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Citation Information

Type Journal Article - International Journal of Gender, Science and Technology
Title Causes and Consequences of Inequality in the STEM: Diversity and its Discontents
Volume 7
Issue 3
Publication (Day/Month/Year) 2015
Page numbers 321-342
URL http://genderandset.open.ac.uk/index.php/genderandset/article/viewFile/307/717
Social Science research on science careers tends to focus on gender as the primary
mechanism affecting which people enter and succeed in science. Despite the often
narrow focus on gender, the demographic composition of many science fields in the
US has changed considerably as the US workforce incorporated more women,
people of color, and non-US born workers following important legal changes in the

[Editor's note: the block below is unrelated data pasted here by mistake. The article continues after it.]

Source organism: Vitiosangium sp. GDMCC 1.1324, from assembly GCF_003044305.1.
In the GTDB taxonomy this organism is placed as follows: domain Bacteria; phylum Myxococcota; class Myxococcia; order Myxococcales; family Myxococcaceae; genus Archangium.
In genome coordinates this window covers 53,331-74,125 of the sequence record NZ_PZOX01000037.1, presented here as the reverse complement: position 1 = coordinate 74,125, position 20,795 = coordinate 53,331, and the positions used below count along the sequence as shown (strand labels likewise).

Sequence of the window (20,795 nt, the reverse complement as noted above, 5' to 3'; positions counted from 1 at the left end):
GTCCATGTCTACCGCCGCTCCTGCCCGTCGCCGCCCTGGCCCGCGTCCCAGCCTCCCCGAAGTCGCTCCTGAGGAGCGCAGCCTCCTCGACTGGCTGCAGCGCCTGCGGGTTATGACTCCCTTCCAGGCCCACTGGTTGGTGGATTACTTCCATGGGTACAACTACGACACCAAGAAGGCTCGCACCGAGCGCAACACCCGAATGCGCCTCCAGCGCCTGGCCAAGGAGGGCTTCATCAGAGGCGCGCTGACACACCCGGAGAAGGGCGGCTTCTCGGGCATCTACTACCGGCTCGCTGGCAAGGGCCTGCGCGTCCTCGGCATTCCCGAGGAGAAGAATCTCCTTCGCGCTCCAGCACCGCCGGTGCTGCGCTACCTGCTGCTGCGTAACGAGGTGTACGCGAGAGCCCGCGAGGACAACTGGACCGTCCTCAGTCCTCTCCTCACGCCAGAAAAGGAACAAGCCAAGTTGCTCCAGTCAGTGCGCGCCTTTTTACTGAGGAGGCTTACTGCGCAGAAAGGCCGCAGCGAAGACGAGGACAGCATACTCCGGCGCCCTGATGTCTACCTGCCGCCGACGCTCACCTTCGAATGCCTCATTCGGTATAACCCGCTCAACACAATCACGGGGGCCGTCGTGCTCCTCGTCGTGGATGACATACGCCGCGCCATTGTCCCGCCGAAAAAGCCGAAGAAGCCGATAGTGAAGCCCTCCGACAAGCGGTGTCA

1960s. Using data from the Integrated Public Use Microdata Series (IPUMS) (1%
samples for 1960 and 1970, 5% samples from 1980, 1990 and 2000) as well as the
American Community Survey from 2009, we show how a narrow focus on gender
oversimplifies the racial and increasingly global dynamics of the scientific labor
force. We further examine the factors that produce and constrain the scientific labor
force sustaining the complex inequality we see when we disaggregate the
demographic profiles of two exemplary science fields, Computing and Life Science.

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